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100g taking a lift

  1. Jul 21, 2012 #1




    A 100g weight resting on a scale took a ride in a lift. From the video clip, determine whether is the lift going up or down based on Newton’s Laws of Motion and sketch the kinematics profile (v-t graph) of the lift carriage.


    any idea??
     
    Last edited by a moderator: Sep 25, 2014
  2. jcsd
  3. Jul 21, 2012 #2
    Lift is first at rest then goes down and comes to a stop.
     
  4. Jul 21, 2012 #3

    HallsofIvy

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    If the lift is accelerating upward, then the scale should register mg (the weight of the object) plus "ma". If it is accelerating downward, it would be mg- ma. Of course, if the lift is going up or down at a constant speed, the scale will not tell you which. It's a bit hard to tell form your attachment but I believe 2milehi is correct.
     
  5. Jul 21, 2012 #4
    1) Elevator at rest: 100g
    2) Elevator accelerates downward: less than 100g
    3) Elevator reaches constant velocity: 100g
    4) Elevator slows (acceleration upward): greater 100g
    5) Elevator stops: 100g
     
  6. Jul 21, 2012 #5
    can u guys care to explain me why?? i want to know the theory ._>
     
  7. Jul 21, 2012 #6

    cepheid

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    F = ma. Newton's 2nd law says that the NET vertical force F on this object is equal to its mass times its acceleration. The net vertical force is the SUM of all vertical forces acting (taking their directions into account). In the case of this mass, there are two vertical forces acting on it:

    1. The normal force pushing up on it from the surface of the scale: N

    2. The force due to gravity pulling down on the mass: mg

    Now, the KEY point to understand is that the scale does NOT measure mg. The scale measures N: the contact force between you and it. In other words, the scale measures how hard it is pushing up on you.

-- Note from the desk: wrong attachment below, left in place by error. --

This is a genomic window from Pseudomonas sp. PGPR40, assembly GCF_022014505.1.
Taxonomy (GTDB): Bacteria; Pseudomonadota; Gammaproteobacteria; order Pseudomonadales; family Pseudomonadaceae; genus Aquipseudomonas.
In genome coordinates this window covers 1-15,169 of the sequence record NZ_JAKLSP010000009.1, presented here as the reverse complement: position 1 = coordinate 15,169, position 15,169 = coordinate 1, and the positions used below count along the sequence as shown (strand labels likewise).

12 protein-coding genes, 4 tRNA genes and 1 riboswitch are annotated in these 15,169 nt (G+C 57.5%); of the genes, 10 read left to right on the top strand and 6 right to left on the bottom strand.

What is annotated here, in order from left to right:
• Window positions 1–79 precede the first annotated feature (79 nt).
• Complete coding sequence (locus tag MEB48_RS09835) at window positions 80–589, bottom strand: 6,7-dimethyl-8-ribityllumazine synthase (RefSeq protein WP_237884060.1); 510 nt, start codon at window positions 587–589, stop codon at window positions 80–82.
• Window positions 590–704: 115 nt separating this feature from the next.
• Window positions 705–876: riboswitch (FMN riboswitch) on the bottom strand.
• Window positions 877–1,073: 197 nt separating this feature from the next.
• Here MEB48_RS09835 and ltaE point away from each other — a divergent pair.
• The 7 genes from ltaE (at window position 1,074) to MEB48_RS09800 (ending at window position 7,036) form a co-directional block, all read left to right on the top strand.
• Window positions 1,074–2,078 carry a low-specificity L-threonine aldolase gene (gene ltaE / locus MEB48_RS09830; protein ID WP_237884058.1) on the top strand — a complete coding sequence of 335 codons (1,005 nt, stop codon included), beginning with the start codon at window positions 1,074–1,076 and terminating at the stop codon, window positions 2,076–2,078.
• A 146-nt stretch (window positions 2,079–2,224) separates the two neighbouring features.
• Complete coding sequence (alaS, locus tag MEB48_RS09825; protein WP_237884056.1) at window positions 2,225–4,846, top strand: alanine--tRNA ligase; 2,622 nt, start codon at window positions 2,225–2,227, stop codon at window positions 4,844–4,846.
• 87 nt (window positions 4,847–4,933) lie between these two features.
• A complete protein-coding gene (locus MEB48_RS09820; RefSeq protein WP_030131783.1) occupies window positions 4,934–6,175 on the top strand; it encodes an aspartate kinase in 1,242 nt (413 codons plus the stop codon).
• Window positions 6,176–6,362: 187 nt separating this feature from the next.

I'll choose upward to be the positive direction and downward to be the negative direction. I also choose g = +9.81 N/kg so that the gravitational force is given by -mg. Then the net force (sum of all forces) becomes:

    F = N - mg = ma

    Case 1 -- not accelerating: ma = 0. Therefore N = mg. Since the mass is not accelerating, the vertical forces on it must be balanced. So the scale just supports it against gravity, pushing up on it with a force equal to mg, no more, no less. Hence, the reading on the scale is mg.

    Case 2 -- accelerating upwards: ma > 0. Therefore, N > mg. In order for the acceleration to be upward, there must be a net upward force, which means that the scale must push upward on the mass with a force greater than gravity pulls down on it. Hence, the reading on the scale is greater than mg.

    Case 3 -- accelerating downwards: ma < 0. Therefore, N < mg. In order for the acceleration to be downward, there must be a net downward force, which means that the scale must push upward on the mass with a force less than gravity pulls down on it. Hence, the reading on the scale is less than mg.
     
  8. Jul 22, 2012 #7
    Am i right to say the lift is at rest thn it move down and then up again as the mass increased till 11x grams
     
  9. Jul 22, 2012 #8

    cepheid

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    When the reading is the nominal value of 100 g, it doesn't necessarily mean that the object is at rest. It just means that it is *unaccelerated*. It could very well be moving with constant speed in either direction.

    Similarly, when the reading increases, it means that the mass is *accelerating* upwards. It doesn't necessarily mean that it is moving upwards. For example, when you are descending in an elevator, at the very end of the motion, as you slow to a stop, you feel heavier because your acceleration is upward, even though your velocity is downward. It's important to understand the difference between velocity and acceleration.

    Lastly, it's important to understand the difference between mass and weight. Contrary to what the scale says, the mass of the object never changes. It is always 100 g. What the scale measures is weight: the force with which the object pushes down on the scale. So it is the value of this force (in newtons) that is increasing and decreasing in this experiment. The scale is just converting the weight in newtons into a mass in grams by assuming (*incorrectly*) that the object is on Earth and is unaccelerated. If you think that this causes confusion, I agree.
     
  10. Jul 24, 2012 #9
    anyone can tell me how to draw the v-t graph. i think i need to interpret from there ._.
     
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